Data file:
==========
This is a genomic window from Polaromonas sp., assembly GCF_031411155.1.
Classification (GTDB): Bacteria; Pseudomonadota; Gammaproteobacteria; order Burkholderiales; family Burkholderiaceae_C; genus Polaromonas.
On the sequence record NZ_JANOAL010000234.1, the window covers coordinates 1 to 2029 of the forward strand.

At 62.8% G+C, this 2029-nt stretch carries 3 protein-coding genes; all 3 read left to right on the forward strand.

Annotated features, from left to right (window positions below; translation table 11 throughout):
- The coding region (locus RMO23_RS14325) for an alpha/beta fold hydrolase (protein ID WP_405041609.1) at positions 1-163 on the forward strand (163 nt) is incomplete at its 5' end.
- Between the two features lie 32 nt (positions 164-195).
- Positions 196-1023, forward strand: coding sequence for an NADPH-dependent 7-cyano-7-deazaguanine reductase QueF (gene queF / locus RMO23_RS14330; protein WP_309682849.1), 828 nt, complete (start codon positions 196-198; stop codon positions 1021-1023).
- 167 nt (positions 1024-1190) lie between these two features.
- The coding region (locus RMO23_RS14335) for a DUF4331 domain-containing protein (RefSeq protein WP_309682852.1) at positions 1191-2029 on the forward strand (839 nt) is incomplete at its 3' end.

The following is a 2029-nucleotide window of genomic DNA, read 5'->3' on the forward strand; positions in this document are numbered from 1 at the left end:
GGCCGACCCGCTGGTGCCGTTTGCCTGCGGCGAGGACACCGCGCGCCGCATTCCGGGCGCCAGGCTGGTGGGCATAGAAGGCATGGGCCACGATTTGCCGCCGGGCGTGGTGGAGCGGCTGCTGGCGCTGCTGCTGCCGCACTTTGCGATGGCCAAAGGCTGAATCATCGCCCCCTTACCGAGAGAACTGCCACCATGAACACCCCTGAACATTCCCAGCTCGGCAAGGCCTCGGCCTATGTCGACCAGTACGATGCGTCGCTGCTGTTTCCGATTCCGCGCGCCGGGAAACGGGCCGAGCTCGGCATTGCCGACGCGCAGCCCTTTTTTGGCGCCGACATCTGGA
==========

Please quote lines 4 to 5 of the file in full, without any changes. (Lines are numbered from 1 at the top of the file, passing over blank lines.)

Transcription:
At 62.8% G+C, this 2029-nt stretch carries 3 protein-coding genes; all 3 read left to right on the forward strand.

Annotated features, from left to right (window positions below; translation table 11 throughout):